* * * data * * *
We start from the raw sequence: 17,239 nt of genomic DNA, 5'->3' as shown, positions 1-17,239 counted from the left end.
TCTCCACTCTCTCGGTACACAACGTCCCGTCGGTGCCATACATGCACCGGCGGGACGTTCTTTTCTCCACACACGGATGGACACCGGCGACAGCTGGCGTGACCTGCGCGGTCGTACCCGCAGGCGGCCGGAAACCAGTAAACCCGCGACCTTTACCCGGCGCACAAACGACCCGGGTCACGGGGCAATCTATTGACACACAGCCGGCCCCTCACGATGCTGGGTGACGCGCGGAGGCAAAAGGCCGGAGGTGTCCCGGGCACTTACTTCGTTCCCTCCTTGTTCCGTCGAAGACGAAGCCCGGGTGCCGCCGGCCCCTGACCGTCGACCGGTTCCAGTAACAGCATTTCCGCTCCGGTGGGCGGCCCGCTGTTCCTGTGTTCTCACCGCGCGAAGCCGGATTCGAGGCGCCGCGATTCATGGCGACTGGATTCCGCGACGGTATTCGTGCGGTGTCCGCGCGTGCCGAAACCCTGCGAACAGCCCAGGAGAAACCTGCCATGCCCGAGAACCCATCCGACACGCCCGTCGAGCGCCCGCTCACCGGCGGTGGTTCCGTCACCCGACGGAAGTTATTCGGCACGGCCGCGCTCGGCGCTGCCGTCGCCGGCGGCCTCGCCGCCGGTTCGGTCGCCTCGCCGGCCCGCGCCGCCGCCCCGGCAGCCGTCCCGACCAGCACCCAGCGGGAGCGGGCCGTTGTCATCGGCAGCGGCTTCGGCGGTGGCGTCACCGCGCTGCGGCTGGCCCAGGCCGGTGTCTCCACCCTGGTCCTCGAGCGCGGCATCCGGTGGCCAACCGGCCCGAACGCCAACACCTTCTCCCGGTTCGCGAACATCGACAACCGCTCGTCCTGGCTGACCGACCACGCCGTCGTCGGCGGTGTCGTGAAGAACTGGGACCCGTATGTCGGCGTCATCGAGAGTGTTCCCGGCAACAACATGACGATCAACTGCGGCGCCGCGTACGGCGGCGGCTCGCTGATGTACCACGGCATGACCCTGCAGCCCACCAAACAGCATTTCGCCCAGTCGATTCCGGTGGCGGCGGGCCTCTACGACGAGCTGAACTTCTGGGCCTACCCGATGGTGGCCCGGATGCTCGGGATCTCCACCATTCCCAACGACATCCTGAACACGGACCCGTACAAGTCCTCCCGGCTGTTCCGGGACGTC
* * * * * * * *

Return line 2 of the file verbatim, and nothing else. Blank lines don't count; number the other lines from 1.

TCTCCACTCTCTCGGTACACAACGTCCCGTCGGTGCCATACATGCACCGGCGGGACGTTCTTTTCTCCACACACGGATGGACACCGGCGACAGCTGGCGTGACCTGCGCGGTCGTACCCGCAGGCGGCCGGAAACCAGTAAACCCGCGACCTTTACCCGGCGCACAAACGACCCGGGTCACGGGGCAATCTATTGACACACAGCCGGCCCCTCACGATGCTGGGTGACGCGCGGAGGCAAAAGGCCGGAGGTGTCCCGGGCACTTACTTCGTTCCCTCCTTGTTCCGTCGAAGACGAAGCCCGGGTGCCGCCGGCCCCTGACCGTCGACCGGTTCCAGTAACAGCATTTCCGCTCCGGTGGGCGGCCCGCTGTTCCTGTGTTCTCACCGCGCGAAGCCGGATTCGAGGCGCCGCGATTCATGGCGACTGGATTCCGCGACGGTATTCGTGCGGTGTCCGCGCGTGCCGAAACCCTGCGAACAGCCCAGGAGAAACCTGCCATGCCCGAGAACCCATCCGACACGCCCGTCGAGCGCCCGCTCACCGGCGGTGGTTCCGTCACCCGACGGAAGTTATTCGGCACGGCCGCGCTCGGCGCTGCCGTCGCCGGCGGCCTCGCCGCCGGTTCGGTCGCCTCGCCGGCCCGCGCCGCCGCCCCGGCAGCCGTCCCGACCAGCACCCAGCGGGAGCGGGCCGTTGTCATCGGCAGCGGCTTCGGCGGTGGCGTCACCGCGCTGCGGCTGGCCCAGGCCGGTGTCTCCACCCTGGTCCTCGAGCGCGGCATCCGGTGGCCAACCGGCCCGAACGCCAACACCTTCTCCCGGTTCGCGAACATCGACAACCGCTCGTCCTGGCTGACCGACCACGCCGTCGTCGGCGGTGTCGTGAAGAACTGGGACCCGTATGTCGGCGTCATCGAGAGTGTTCCCGGCAACAACATGACGATCAACTGCGGCGCCGCGTACGGCGGCGGCTCGCTGATGTACCACGGCATGACCCTGCAGCCCACCAAACAGCATTTCGCCCAGTCGATTCCGGTGGCGGCGGGCCTCTACGACGAGCTGAACTTCTGGGCCTACCCGATGGTGGCCCGGATGCTCGGGATCTCCACCATTCCCAACGACATCCTGAACACGGACCCGTACAAGTCCTCCCGGCTGTTCCGGGACGTC